Looking at the classical designs, whilst all one has to do to reach the centre is to keep going, the effect of the complex looping of the path is to take the walker closer to and then further from the goal, such that they start to doubt, to feel as if they must have made a wrong choice even though no choice was in fact possible, and to turn back, so ending up back at the beginning. So, if Daedalus’s labyrinth was indeed the unicursal classical design, Ariadne’s thread did not so much lead Theseus out of the labyrinth as reassure him that he was on the right route, whatever his instincts told him. It is this aspect that has encouraged the use of labyrinths for meditative purposes – one has to put aside doubt and go where the path leads. Guillermo del Toro has said that ‘unlike a maze, a labyrinth is actually a constant transit of finding, not getting lost. It’s about finding, not losing, your way…I can ascribe two concrete meanings of the labyrinth in the movie. One is the transit of the girl towards her own center, and towards her own, inside reality, which is real’.
The association between labyrinth and city is of long standing (Roman mosaic labyrinths represent fortified cities), but contributes to the confusion about terminology. The damp dark labyrinth of streets to which de Tocqueville refers was a product not of design but of its absence, and thus the disorienting effect was accidental rather than deliberate. But the personification of these great cities attributes to them the intent that the builders lacked – the distinction between the physical qualities of the cities and the texts and thoughts they engender is blurred (Faris, 1991). It’s also clear that urban labyrinths involve choices, which potentially can result in losing one’s way, finding dead ends, returning inadvertently to where one started. Being in the metropolis feels like losing control, composure, the sense of self. Lynch says that ‘there is some value in mystification, labyrinth or surprise in the environment’ but that there must be no danger of the form of the city being lost, or that one might never get out of it. There must be the possibility that the mystery can be comprehended, the form explored and in time grasped. Otherwise, the labyrinthine city becomes a trap, closing on the newcomer, the isolated wanderer.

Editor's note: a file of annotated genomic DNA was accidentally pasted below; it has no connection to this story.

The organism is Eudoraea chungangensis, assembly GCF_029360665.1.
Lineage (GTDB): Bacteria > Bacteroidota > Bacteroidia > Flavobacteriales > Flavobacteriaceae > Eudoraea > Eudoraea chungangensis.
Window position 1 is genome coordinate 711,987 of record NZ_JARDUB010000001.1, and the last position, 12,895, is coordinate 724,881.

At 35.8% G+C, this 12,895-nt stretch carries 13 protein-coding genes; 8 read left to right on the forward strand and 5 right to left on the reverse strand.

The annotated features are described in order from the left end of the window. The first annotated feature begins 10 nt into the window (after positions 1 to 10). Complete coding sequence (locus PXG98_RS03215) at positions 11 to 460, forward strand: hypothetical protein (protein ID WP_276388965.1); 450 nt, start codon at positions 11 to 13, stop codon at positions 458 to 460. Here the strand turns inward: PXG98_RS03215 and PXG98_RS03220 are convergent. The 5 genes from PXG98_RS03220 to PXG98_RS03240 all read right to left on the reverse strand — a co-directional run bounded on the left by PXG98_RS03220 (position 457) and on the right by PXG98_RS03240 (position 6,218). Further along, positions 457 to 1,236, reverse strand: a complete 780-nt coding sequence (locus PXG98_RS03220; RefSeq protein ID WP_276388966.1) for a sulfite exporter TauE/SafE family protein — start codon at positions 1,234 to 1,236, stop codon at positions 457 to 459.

The labyrinth is one of the key motifs of L’Emploi du temps (see Pierre Brunel for the definitive treatment of the theme), fittingly for a writer of whom it has been said that the fundamental question in his work is always ‘where am I?’. It’s a labyrinth in space, but also in time and memory. The narrative starts simply enough, with two time frames, the time of writing and the time that is written about. But as the diary continues, one memory triggers another, events in the ‘present’ require a reference back to the past outside of the linear chronology of the journal. The writing which explores the labyrinth becomes labyrinthine as memory endlessly circles. ‘The rope of words that uncoils down through the sheaf of papers and connects me directly with that moment on the first of May when I began to plait it, that rope of words is like Ariadne’s thread, because I am in a labyrinth, because I am writing in order to find my way about in it, all these lines being the marks with which I blaze the trail: the labyrinth of my days in Bleston, incomparably more bewildering than that of the Cretan palace, since it grows and alters even while I explore it’ (p. 183).
But what’s at the centre of the labyrinth? Perhaps Revel never reached it. Butor’s work is characterised by openness and mobility, and the narrative cannot be self-contained. So the book ends as Revel tells us of the pages he didn’t write, the places he didn’t visit, and of ‘something that happened on the evening of February 29th, something that seemed very important and that I shall forget as I move farther away from you, Bleston’.
Pierre Brunel, Butor: ‘L’Emploi du temps’: le texte et le labyrinthe (Paris: PUF, 1995)
Mark Crinson (ed), Urban Memory: History and Amnesia in the Modern City (London: NY: Routledge, 2005)
Wendy B Faris, Labyrinths of Language: Symbolic Landscape and Narrative Design in Modern Fiction (Baltimore; London: The Johns Hopkins University Press, 1988)
Wendy Faris, ‘Cognitive Mapping: Labyrinths, Libraries and Crossroads’, City Images: Perspectives from Literature, Philosophy, and Film (NY: Gordon & Breach, 1991)
Marilyn Thomas Faulkenburg, Church, City and Labyrinth in Bronte, Dickens, Hardy, and Butor (NY; San Francisco; Bern; Baltimore; Frankfurt am Main; Berlin; Wien; Paris: Peter Lang, 1993)
Kevin Lynch, The Image of the City (Cambridge, Mass.; London: MIT Press, 1960)
Guillermo del Toro, Pan’s Labyrinth (2006)